Posted Monday, May 10, 2004 8:01 AM | Contributed by JayDubs
A report by The Toledo Blade says that Ohio and Michigan have only a few inspectors to cover hundreds of rides. Ride operators and the inspectors themselves say there aren't enough of them to go around.
Read more from The Toledo Blade.
Monday, May 10, 2004 8:51 AM
Typical scare article from The Blah, nevermind that it is in the best interest of the amusement operators that people do not get injured or killed.
Who says print can't scare like TV news.
Monday, May 10, 2004 1:01 PM
Didn't come across as a hatchet job to me. It basically said places like CP and PKI do a good job of maintaining their rides but some of the traveling outfits don't. To which all I can say is, "Well, duh."
Monday, May 10, 2004 1:26 PM
Something not mentioned is that a shortage of inspectors can be a problem for the parks. A park can have a new ride all ready to go and have to wait for the inspector in order to start it up while customers complain because it is just sitting there.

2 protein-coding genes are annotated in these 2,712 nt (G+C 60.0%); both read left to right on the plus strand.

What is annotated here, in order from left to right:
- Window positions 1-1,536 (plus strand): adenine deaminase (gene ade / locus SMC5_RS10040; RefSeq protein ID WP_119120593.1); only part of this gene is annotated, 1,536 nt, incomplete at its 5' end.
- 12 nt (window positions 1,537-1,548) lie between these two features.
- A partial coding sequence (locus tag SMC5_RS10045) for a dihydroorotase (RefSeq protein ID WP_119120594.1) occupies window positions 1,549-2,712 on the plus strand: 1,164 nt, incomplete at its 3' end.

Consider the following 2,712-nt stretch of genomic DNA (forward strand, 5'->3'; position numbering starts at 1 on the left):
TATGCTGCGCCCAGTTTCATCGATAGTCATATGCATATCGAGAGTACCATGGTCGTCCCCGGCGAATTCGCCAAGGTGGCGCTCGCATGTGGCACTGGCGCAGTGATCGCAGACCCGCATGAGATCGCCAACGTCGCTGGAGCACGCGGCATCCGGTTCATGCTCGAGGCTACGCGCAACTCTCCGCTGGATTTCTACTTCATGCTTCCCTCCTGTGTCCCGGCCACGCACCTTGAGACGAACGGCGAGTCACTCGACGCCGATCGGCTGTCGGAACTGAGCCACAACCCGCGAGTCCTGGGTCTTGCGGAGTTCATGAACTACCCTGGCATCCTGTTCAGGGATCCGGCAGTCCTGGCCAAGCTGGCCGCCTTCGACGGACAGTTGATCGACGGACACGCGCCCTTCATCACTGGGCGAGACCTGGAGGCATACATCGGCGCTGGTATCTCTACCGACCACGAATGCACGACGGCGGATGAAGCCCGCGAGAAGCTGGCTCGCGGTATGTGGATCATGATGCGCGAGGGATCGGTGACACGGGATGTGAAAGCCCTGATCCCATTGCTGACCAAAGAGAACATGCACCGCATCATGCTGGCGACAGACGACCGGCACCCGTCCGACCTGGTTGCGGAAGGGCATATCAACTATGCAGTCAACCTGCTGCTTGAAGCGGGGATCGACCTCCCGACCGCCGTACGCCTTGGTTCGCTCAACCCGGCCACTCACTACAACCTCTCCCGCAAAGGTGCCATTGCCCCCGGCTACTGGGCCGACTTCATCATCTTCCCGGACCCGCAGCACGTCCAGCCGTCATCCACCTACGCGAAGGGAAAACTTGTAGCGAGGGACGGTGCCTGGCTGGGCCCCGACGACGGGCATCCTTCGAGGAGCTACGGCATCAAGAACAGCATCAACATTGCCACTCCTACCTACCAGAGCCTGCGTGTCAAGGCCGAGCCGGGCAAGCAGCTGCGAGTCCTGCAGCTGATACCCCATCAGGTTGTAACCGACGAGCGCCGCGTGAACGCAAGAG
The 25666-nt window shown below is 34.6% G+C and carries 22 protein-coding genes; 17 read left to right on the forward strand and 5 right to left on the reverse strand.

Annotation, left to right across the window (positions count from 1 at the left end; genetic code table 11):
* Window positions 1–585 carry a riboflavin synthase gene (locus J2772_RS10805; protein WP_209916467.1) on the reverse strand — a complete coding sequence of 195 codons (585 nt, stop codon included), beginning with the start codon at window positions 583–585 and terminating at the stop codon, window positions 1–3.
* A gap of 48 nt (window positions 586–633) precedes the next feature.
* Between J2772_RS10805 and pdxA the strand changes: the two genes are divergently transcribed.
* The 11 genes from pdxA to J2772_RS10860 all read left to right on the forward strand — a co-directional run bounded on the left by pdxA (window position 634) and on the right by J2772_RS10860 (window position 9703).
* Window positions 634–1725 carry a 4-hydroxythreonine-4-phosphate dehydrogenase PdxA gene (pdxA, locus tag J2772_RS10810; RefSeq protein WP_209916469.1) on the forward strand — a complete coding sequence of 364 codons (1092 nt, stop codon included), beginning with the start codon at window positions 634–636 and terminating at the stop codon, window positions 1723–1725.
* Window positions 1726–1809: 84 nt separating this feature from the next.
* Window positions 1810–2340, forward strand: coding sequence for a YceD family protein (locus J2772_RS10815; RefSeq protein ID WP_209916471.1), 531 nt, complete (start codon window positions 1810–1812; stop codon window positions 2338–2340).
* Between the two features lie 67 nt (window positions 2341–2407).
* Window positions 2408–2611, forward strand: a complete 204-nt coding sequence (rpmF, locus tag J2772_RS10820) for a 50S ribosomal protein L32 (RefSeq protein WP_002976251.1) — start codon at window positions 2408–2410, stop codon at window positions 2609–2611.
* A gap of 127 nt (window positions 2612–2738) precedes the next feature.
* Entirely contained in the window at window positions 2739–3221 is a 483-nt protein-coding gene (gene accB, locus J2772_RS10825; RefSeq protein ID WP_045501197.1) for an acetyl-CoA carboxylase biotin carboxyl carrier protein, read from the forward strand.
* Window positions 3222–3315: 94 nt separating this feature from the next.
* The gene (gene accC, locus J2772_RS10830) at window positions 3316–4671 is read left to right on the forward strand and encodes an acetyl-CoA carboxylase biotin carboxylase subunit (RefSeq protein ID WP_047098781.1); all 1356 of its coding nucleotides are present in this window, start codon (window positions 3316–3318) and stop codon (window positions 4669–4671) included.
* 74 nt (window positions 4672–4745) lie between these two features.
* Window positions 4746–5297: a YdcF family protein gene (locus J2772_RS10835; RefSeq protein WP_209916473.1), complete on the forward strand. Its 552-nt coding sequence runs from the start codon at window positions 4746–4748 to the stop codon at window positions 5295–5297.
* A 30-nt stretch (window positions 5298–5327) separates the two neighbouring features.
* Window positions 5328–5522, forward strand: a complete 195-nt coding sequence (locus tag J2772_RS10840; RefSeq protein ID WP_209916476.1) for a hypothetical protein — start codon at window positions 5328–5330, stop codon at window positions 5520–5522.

Monday, May 10, 2004 4:25 PM
I've yet to see any state adequtely fund a ride inspection program. There are eight inspectors in California. Four for Northern, four for Southern. Now, a permanent ride owner can hire a state approved QSI (Qualified safety Inspector) to do the annual inspection, but the state people will make an additonal scheduled on site inspection plus an unannounced one. It doesn't always work out that way. I know that during the Big Thunder investigation that two of the four state inspectors were tied up for six weeks straight. That left the other two to cover SoCal (which has two thirds of the rides in the state). Ideally, the state should have at least ten to twelve inspectors per region in addition to the QSI's.
Tuesday, May 11, 2004 6:33 PM
this was also in the Dayton Daily News